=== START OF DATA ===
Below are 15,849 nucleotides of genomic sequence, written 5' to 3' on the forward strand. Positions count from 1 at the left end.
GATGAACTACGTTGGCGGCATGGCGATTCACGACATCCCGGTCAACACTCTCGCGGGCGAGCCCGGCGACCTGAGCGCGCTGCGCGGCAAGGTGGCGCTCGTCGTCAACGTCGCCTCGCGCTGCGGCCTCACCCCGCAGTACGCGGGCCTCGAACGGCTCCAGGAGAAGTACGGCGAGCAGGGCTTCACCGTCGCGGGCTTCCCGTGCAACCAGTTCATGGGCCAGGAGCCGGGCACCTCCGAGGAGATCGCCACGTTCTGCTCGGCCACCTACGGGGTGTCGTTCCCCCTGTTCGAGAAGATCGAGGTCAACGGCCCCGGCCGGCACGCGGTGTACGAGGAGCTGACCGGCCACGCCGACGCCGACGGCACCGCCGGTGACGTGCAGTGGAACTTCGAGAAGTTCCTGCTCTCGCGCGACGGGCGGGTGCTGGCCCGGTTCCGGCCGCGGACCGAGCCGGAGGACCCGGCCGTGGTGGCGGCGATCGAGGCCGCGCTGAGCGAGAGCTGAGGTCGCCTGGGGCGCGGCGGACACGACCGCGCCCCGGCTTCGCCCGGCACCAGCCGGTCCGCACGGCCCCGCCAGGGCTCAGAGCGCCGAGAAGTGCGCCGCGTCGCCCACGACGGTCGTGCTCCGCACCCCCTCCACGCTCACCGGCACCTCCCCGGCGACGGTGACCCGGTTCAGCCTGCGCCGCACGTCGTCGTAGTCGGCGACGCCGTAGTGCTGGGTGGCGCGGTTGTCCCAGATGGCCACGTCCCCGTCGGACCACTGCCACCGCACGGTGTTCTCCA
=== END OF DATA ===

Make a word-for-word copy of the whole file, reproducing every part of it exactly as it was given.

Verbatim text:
Below are 15,849 nucleotides of genomic sequence, written 5' to 3' on the forward strand. Positions count from 1 at the left end.
GATGAACTACGTTGGCGGCATGGCGATTCACGACATCCCGGTCAACACTCTCGCGGGCGAGCCCGGCGACCTGAGCGCGCTGCGCGGCAAGGTGGCGCTCGTCGTCAACGTCGCCTCGCGCTGCGGCCTCACCCCGCAGTACGCGGGCCTCGAACGGCTCCAGGAGAAGTACGGCGAGCAGGGCTTCACCGTCGCGGGCTTCCCGTGCAACCAGTTCATGGGCCAGGAGCCGGGCACCTCCGAGGAGATCGCCACGTTCTGCTCGGCCACCTACGGGGTGTCGTTCCCCCTGTTCGAGAAGATCGAGGTCAACGGCCCCGGCCGGCACGCGGTGTACGAGGAGCTGACCGGCCACGCCGACGCCGACGGCACCGCCGGTGACGTGCAGTGGAACTTCGAGAAGTTCCTGCTCTCGCGCGACGGGCGGGTGCTGGCCCGGTTCCGGCCGCGGACCGAGCCGGAGGACCCGGCCGTGGTGGCGGCGATCGAGGCCGCGCTGAGCGAGAGCTGAGGTCGCCTGGGGCGCGGCGGACACGACCGCGCCCCGGCTTCGCCCGGCACCAGCCGGTCCGCACGGCCCCGCCAGGGCTCAGAGCGCCGAGAAGTGCGCCGCGTCGCCCACGACGGTCGTGCTCCGCACCCCCTCCACGCTCACCGGCACCTCCCCGGCGACGGTGACCCGGTTCAGCCTGCGCCGCACGTCGTCGTAGTCGGCGACGCCGTAGTGCTGGGTGGCGCGGTTGTCCCAGATGGCCACGTCCCCGTCGGACCACTGCCACCGCACGGTGTTCTCCA